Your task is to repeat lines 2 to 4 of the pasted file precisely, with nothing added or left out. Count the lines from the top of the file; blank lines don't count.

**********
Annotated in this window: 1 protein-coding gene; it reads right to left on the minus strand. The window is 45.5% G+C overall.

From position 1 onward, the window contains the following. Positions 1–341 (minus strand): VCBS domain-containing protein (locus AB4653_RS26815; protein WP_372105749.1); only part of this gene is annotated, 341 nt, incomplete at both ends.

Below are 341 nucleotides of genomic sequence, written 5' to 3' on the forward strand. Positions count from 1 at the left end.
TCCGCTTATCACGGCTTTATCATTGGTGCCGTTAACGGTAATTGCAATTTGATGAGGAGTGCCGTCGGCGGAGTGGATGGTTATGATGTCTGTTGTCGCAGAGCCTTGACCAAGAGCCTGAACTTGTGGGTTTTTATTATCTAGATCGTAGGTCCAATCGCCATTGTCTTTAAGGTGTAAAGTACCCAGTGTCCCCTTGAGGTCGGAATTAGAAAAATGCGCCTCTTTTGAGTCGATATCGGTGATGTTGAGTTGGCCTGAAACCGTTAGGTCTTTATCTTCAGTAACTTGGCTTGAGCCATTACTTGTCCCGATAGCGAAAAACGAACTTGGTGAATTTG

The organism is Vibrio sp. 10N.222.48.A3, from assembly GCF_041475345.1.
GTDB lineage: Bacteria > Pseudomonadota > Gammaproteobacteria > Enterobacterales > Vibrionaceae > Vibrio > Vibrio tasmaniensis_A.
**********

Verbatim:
From position 1 onward, the window contains the following. Positions 1–341 (minus strand): VCBS domain-containing protein (locus AB4653_RS26815; protein WP_372105749.1); only part of this gene is annotated, 341 nt, incomplete at both ends.

Below are 341 nucleotides of genomic sequence, written 5' to 3' on the forward strand. Positions count from 1 at the left end.
TCCGCTTATCACGGCTTTATCATTGGTGCCGTTAACGGTAATTGCAATTTGATGAGGAGTGCCGTCGGCGGAGTGGATGGTTATGATGTCTGTTGTCGCAGAGCCTTGACCAAGAGCCTGAACTTGTGGGTTTTTATTATCTAGATCGTAGGTCCAATCGCCATTGTCTTTAAGGTGTAAAGTACCCAGTGTCCCCTTGAGGTCGGAATTAGAAAAATGCGCCTCTTTTGAGTCGATATCGGTGATGTTGAGTTGGCCTGAAACCGTTAGGTCTTTATCTTCAGTAACTTGGCTTGAGCCATTACTTGTCCCGATAGCGAAAAACGAACTTGGTGAATTTG